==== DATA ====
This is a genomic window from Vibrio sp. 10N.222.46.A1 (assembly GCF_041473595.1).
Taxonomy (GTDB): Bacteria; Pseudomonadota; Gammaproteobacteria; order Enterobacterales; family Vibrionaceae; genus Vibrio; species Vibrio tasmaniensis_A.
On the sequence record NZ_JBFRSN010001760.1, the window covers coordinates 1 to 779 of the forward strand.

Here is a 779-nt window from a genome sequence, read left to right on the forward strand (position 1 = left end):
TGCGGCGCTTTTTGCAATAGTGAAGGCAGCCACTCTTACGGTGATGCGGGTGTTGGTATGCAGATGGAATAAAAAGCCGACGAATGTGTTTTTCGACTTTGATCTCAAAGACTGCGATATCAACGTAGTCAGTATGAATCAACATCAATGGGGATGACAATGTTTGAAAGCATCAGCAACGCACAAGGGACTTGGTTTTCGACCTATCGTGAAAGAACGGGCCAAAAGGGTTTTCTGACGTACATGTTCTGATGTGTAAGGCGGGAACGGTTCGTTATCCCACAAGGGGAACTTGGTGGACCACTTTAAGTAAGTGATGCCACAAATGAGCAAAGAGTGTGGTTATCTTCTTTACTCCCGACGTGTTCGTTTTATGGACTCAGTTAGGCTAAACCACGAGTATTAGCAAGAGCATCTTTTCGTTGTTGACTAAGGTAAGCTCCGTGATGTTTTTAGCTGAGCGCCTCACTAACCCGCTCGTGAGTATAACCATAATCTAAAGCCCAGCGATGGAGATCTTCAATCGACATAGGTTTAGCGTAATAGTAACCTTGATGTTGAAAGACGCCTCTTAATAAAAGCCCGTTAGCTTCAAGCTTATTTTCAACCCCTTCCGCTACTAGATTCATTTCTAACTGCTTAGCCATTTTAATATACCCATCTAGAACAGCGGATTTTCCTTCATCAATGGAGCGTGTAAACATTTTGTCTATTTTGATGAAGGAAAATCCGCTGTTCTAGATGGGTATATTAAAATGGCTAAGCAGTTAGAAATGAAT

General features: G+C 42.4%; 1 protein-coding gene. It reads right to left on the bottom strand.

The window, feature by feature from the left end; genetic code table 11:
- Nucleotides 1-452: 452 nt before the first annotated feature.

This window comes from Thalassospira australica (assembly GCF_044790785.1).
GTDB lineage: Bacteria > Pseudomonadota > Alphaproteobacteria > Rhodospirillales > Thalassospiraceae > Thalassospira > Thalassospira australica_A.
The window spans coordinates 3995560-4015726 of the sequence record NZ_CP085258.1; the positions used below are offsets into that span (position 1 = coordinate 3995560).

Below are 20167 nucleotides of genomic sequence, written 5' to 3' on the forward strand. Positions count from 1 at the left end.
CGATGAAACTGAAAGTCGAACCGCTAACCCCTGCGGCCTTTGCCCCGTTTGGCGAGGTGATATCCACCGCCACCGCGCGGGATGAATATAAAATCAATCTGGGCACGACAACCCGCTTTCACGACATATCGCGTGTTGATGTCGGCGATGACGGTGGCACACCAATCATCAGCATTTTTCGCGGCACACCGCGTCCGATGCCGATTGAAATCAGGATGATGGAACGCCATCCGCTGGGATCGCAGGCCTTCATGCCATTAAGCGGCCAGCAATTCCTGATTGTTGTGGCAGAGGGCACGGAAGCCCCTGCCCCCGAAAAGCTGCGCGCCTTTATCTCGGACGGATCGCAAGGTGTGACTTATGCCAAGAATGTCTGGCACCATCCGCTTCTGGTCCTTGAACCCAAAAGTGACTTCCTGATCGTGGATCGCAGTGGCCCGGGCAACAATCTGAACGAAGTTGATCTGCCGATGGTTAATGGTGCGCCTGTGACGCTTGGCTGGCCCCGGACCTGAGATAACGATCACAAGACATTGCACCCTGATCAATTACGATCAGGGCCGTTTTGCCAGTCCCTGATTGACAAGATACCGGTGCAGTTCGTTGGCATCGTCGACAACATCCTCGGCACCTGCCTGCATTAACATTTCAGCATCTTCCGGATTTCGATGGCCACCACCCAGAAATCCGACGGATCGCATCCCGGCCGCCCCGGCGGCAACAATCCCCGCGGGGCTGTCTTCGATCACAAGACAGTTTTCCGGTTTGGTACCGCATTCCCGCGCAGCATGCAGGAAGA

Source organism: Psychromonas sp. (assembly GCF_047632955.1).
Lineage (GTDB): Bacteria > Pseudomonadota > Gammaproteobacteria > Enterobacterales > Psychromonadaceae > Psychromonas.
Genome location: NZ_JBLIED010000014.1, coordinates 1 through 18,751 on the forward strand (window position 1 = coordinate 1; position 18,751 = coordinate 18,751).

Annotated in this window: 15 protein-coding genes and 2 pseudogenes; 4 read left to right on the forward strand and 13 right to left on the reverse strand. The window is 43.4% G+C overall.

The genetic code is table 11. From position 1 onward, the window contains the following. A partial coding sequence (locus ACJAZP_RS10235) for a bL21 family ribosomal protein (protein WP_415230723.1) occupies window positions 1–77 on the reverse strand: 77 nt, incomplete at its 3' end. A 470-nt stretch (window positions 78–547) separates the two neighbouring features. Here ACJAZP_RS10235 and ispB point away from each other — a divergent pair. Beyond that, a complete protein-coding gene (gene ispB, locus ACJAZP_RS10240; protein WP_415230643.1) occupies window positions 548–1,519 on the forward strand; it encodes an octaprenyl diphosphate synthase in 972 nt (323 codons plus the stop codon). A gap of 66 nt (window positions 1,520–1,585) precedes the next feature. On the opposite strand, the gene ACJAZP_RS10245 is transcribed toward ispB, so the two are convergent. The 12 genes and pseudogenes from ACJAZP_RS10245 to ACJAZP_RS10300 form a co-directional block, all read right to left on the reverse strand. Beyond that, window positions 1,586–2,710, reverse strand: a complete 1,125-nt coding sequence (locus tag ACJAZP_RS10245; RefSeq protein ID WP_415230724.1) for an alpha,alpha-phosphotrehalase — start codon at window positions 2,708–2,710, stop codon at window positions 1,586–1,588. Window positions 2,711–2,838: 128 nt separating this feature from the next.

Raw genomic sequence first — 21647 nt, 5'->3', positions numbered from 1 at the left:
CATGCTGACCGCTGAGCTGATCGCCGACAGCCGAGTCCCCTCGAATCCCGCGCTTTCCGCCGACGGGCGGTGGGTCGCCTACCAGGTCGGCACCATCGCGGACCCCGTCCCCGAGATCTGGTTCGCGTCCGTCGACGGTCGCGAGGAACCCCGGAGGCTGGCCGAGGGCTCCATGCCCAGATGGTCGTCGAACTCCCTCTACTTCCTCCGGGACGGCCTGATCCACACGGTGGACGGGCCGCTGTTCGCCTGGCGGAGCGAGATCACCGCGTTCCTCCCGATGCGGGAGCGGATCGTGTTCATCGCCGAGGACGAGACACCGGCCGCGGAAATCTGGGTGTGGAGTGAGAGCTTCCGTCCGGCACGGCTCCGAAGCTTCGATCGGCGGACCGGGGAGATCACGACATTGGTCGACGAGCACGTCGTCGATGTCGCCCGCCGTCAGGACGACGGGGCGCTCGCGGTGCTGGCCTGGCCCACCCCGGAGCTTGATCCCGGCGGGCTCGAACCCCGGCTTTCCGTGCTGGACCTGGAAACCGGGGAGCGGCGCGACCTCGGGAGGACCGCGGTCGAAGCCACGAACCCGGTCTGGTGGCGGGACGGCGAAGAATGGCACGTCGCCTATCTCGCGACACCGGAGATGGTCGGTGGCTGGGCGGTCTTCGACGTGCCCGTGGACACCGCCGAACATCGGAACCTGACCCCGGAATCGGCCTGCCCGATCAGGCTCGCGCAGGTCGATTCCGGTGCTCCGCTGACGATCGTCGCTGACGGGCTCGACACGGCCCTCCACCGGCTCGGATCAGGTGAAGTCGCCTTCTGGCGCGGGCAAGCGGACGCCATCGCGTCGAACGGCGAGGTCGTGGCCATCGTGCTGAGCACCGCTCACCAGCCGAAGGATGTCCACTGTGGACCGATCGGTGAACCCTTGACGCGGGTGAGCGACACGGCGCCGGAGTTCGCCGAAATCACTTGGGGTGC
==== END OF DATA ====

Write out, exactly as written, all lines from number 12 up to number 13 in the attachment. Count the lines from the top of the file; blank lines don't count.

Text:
Below are 20167 nucleotides of genomic sequence, written 5' to 3' on the forward strand. Positions count from 1 at the left end.
CGATGAAACTGAAAGTCGAACCGCTAACCCCTGCGGCCTTTGCCCCGTTTGGCGAGGTGATATCCACCGCCACCGCGCGGGATGAATATAAAATCAATCTGGGCACGACAACCCGCTTTCACGACATATCGCGTGTTGATGTCGGCGATGACGGTGGCACACCAATCATCAGCATTTTTCGCGGCACACCGCGTCCGATGCCGATTGAAATCAGGATGATGGAACGCCATCCGCTGGGATCGCAGGCCTTCATGCCATTAAGCGGCCAGCAATTCCTGATTGTTGTGGCAGAGGGCACGGAAGCCCCTGCCCCCGAAAAGCTGCGCGCCTTTATCTCGGACGGATCGCAAGGTGTGACTTATGCCAAGAATGTCTGGCACCATCCGCTTCTGGTCCTTGAACCCAAAAGTGACTTCCTGATCGTGGATCGCAGTGGCCCGGGCAACAATCTGAACGAAGTTGATCTGCCGATGGTTAATGGTGCGCCTGTGACGCTTGGCTGGCCCCGGACCTGAGATAACGATCACAAGACATTGCACCCTGATCAATTACGATCAGGGCCGTTTTGCCAGTCCCTGATTGACAAGATACCGGTGCAGTTCGTTGGCATCGTCGACAACATCCTCGGCACCTGCCTGCATTAACATTTCAGCATCTTCCGGATTTCGATGGCCACCACCCAGAAATCCGACGGATCGCATCCCGGCCGCCCCGGCGGCAACAATCCCCGCGGGGCTGTCTTCGATCACAAGACAGTTTTCCGGTTTGGTACCGCATTCCCGCGCAGCATGCAGGAAGA